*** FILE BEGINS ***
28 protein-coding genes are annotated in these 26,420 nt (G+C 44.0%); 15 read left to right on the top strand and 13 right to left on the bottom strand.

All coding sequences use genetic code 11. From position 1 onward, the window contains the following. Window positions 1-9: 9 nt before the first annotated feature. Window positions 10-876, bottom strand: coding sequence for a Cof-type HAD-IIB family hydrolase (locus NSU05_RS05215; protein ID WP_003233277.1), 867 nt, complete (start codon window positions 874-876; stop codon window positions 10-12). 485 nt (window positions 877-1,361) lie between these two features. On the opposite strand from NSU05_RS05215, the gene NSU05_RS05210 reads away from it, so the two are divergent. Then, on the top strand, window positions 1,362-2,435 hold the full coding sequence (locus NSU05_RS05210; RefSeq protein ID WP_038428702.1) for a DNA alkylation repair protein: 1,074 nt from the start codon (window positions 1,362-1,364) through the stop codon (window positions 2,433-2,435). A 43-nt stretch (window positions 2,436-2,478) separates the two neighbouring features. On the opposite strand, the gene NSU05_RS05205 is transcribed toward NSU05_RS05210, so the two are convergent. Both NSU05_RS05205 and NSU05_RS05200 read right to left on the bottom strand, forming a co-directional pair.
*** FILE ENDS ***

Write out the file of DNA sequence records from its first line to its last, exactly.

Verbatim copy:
28 protein-coding genes are annotated in these 26,420 nt (G+C 44.0%); 15 read left to right on the top strand and 13 right to left on the bottom strand.

All coding sequences use genetic code 11. From position 1 onward, the window contains the following. Window positions 1-9: 9 nt before the first annotated feature. Window positions 10-876, bottom strand: coding sequence for a Cof-type HAD-IIB family hydrolase (locus NSU05_RS05215; protein ID WP_003233277.1), 867 nt, complete (start codon window positions 874-876; stop codon window positions 10-12). 485 nt (window positions 877-1,361) lie between these two features. On the opposite strand from NSU05_RS05215, the gene NSU05_RS05210 reads away from it, so the two are divergent. Then, on the top strand, window positions 1,362-2,435 hold the full coding sequence (locus NSU05_RS05210; RefSeq protein ID WP_038428702.1) for a DNA alkylation repair protein: 1,074 nt from the start codon (window positions 1,362-1,364) through the stop codon (window positions 2,433-2,435). A 43-nt stretch (window positions 2,436-2,478) separates the two neighbouring features. On the opposite strand, the gene NSU05_RS05205 is transcribed toward NSU05_RS05210, so the two are convergent. Both NSU05_RS05205 and NSU05_RS05200 read right to left on the bottom strand, forming a co-directional pair.